Review - Wolf (DOS, 1994)
Wolves are pretty cool. I know this because I occasionally watch nature documentaries with my family and a lot of them tend to be about the habits and lifestyles of wild canines. I'm no authority on 'em, but I've absorbed plenty. Apparently, so have the folks at Sanctuary Woods, the software company responsible for that ungodly release called "Dennis Miller's THAT'S NEWS TO ME". Their newest product, Wolf, is a few steps up on the Quality Ladder for sure.
If you've seen the advertisements or even the box for this game and you still don't know what kind of game it is, you're not alone. I found myself in the same position before I popped the CD into my drive. Was it a simulation or a strategy game? An arcade game or some piece of "info-tainment" garbage? The only thing I was pretty sure of was that it wasn't a shoot-em-up, but I wasn't positive. Well, what Wolf turned out to be was a little bit of all four of those things, rolled up nicely in some places and poorly in others.
After a nice animated intro, Wolf threw its main menu at me. You can choose between three different species of wolves to control . . . plains, timber, or arctic . . . in either scenario or simulation modes. Each species offers different scenarios and obstacles. They probably could've been a tad MORE different, though . . . several scenarios were shared between species. Each scenario is assigned a level of difficulty, with easier ones having objectives like "find a carcass" or "kill a hare", and the harder ones requiring you to "survive a week" or more. The wolf that you will actually CONTROL is preset . . . he/she even has a name. With a mouse click or two, you can examine the history of your wolf, including who his/her parents are, his/her age and gender, his/her kill record, and his/her pack status. I found most of that information to be pretty useless during gameplay EXCEPT for pack status. Knowing your place in the pack is quite important . . . it determines your mating status and your place in the hunt, among other things.
Playing Wolf is a complex task. Upon starting a scenario or simulation, you're presented with a blimp-like overhead view of your wolf and any other wolves that might be around in the pack. Movement can be done with the keyboard, but I found the mouse to be just fine. The further away from your wolf you move the cursor, the faster he travels in that direction. Constant running can take its toll, though, as fatigue can set in. Therefore, it's important to eat and drink whenever the opportunity presents itself. Hunting is performed by chasing a creature until you get close enough to it to click on it with the mouse. If you succeed in doing this, your chances of bringing the creature down are dependent on its "power" level, represented by a graphical bar during the attack. By comparison, YOUR power bar is pretty puny to say, a buffalo's, but if you get a couple good wolf buddies to help you out, he'll fall like the Roman Empire. Drinking is possible only from puddles or pools during dry days, although it can done at any time when it's raining. I found this to be an odd quirk, but I'll live . . .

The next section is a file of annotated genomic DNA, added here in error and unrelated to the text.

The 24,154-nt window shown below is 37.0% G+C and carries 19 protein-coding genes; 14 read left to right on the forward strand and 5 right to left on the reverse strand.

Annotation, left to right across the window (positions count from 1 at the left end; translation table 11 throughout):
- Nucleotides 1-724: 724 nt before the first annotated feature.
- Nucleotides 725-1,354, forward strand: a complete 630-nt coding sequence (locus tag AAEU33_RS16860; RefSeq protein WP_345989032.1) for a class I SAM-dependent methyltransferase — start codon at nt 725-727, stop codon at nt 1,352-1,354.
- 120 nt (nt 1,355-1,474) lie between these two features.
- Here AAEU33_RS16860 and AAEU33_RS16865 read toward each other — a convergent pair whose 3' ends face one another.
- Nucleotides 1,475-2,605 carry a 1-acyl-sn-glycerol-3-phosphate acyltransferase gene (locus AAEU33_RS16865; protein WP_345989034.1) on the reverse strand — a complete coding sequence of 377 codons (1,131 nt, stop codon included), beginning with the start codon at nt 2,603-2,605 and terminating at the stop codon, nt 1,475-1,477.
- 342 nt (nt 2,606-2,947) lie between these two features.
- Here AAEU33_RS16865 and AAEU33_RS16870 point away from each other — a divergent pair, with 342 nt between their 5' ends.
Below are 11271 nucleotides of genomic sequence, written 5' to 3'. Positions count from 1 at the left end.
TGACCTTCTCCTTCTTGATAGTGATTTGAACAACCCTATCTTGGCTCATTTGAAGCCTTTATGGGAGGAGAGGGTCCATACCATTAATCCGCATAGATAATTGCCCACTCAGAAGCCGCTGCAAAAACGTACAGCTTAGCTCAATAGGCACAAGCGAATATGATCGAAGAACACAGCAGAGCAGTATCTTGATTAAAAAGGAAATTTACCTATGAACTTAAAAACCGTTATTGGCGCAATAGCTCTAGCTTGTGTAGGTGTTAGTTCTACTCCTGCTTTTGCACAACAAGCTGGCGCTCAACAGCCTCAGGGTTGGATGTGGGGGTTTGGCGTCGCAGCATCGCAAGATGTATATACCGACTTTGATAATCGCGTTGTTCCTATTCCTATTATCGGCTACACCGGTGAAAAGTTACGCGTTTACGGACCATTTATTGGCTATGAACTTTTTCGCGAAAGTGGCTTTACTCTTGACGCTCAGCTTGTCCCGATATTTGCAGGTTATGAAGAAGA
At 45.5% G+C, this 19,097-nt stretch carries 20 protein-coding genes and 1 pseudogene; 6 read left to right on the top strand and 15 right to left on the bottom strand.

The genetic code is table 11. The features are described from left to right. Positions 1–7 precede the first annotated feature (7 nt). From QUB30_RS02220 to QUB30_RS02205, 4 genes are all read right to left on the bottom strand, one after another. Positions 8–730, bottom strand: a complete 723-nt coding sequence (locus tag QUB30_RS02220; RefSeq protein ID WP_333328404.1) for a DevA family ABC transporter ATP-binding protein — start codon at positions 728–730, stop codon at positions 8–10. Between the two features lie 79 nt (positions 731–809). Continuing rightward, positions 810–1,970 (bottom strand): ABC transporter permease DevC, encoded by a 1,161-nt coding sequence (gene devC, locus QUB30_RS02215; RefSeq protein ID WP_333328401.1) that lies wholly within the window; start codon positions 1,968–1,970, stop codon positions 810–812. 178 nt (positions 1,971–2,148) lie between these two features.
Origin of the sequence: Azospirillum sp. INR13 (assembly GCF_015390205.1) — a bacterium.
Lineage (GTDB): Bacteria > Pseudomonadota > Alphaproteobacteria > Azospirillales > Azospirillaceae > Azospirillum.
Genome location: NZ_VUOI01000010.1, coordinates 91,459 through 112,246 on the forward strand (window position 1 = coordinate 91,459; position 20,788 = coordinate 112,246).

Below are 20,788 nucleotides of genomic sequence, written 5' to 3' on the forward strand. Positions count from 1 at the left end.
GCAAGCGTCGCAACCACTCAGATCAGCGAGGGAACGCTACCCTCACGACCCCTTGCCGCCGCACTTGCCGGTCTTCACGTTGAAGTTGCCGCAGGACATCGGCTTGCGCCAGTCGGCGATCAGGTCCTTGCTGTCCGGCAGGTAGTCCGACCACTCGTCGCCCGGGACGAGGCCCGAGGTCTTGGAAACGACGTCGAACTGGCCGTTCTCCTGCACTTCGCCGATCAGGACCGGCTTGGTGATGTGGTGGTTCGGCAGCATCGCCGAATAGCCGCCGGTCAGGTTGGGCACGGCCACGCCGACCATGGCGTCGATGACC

On a more education-oriented tilt, Wolf includes a handy wolf encyclopedia which not only contains valuable general information akin to what you'd find in the World Book, but also good gameplaying tips. I took advantage of it often. The metaphor used is very intuitive . . . a picture of a wolf and her cubs is displayed and you click the mouse on the area you'd like to know more about.
In the end, I found myself second-guessing a few decisions made by the designers of Wolf, though . . . specifically the gameplaying perspective. The ad campaign and the cover art strongly implies a first person, "see-what-a-wolf-sees" perspective that, I feel, would've been terrific. Hunting, and certain other "doggy" acts, would've certainly been more realistic. Even without a DOOMview, the graphics should've been upgraded somehow, as the detail is low and the colors are bland. Nevertheless, I can see Wolf scoring big with animal lovers and even young children, as its interface is pretty easy to learn. I just hope that when "Moose", "Eagle", and "Whale" come out, they look and feel a little better.